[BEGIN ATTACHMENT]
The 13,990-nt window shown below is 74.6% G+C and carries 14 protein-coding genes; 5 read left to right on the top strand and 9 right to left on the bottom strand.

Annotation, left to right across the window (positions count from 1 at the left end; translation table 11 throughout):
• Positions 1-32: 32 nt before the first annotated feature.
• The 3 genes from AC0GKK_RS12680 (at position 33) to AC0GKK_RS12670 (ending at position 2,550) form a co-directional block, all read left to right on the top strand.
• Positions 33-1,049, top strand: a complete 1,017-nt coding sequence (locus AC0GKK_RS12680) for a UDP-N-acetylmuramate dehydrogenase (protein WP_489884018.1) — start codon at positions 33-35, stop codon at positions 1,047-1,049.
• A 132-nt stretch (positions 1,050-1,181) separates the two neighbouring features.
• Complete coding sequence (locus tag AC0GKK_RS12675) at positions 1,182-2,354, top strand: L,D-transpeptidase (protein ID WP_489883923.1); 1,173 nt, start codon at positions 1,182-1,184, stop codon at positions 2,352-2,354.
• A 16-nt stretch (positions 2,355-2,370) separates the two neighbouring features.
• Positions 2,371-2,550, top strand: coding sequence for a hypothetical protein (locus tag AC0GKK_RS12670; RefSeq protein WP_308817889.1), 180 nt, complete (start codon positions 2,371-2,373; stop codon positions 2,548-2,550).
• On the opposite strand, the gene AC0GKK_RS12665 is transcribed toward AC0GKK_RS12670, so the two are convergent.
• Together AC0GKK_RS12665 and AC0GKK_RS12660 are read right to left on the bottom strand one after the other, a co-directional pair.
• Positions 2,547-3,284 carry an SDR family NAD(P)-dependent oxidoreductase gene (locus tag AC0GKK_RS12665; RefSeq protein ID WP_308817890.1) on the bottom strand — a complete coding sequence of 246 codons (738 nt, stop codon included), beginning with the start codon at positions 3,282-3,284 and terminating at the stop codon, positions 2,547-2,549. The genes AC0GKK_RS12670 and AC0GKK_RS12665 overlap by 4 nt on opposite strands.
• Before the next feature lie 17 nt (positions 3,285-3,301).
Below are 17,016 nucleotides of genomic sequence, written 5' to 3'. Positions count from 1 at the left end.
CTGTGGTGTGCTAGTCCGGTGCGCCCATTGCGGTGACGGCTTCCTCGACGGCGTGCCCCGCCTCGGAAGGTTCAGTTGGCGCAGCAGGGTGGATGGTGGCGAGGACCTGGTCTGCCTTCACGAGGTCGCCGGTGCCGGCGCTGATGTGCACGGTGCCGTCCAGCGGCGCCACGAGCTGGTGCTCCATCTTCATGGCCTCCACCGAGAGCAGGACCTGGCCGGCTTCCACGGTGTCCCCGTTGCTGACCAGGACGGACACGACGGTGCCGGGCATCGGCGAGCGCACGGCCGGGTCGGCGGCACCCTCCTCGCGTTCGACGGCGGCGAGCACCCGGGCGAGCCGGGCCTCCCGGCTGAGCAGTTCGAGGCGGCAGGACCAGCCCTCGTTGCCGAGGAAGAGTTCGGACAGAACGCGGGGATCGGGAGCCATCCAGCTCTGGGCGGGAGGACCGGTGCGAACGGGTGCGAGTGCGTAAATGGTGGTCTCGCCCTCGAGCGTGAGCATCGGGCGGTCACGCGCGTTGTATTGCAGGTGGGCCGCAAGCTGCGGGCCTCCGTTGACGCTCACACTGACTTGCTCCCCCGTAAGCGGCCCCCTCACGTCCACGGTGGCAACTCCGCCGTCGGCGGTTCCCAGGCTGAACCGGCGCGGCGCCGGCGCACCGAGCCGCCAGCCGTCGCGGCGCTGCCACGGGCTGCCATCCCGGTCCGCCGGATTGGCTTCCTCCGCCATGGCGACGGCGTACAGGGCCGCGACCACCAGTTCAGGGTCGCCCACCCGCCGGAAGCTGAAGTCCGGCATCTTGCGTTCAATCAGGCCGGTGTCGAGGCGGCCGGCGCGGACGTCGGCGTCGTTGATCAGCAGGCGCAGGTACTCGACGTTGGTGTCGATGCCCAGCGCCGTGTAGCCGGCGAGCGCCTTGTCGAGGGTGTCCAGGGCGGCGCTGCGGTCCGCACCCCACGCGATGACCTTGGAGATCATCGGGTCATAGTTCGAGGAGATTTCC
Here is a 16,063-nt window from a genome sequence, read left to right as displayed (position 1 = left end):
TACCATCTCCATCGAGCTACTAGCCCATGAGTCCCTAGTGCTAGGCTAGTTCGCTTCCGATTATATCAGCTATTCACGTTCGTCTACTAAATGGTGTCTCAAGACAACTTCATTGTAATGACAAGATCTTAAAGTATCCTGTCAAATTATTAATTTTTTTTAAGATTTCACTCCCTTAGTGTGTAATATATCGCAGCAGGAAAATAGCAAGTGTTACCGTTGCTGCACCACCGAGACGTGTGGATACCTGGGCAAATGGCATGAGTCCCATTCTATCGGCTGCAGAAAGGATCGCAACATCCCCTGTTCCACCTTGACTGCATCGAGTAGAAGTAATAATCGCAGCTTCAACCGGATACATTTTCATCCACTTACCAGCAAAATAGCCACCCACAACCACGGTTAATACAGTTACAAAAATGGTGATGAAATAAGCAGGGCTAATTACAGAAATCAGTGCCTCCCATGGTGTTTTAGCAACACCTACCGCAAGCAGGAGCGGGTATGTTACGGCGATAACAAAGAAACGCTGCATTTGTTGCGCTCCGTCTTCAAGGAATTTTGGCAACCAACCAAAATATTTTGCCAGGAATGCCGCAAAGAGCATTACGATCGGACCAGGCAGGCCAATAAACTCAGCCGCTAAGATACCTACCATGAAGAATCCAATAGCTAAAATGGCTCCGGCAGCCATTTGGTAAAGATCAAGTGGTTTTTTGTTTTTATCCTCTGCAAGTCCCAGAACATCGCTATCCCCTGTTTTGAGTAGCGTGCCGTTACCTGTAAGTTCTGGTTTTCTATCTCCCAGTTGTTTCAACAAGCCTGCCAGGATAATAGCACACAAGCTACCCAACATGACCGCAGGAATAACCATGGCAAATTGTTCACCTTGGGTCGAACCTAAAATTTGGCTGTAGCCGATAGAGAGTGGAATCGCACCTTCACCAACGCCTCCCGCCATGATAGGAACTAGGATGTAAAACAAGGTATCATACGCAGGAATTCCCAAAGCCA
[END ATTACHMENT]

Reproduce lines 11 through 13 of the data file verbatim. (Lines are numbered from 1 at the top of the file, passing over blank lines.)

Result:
• Together AC0GKK_RS12665 and AC0GKK_RS12660 are read right to left on the bottom strand one after the other, a co-directional pair.
• Positions 2,547-3,284 carry an SDR family NAD(P)-dependent oxidoreductase gene (locus tag AC0GKK_RS12665; RefSeq protein ID WP_308817890.1) on the bottom strand — a complete coding sequence of 246 codons (738 nt, stop codon included), beginning with the start codon at positions 3,282-3,284 and terminating at the stop codon, positions 2,547-2,549. The genes AC0GKK_RS12670 and AC0GKK_RS12665 overlap by 4 nt on opposite strands.
• Before the next feature lie 17 nt (positions 3,285-3,301).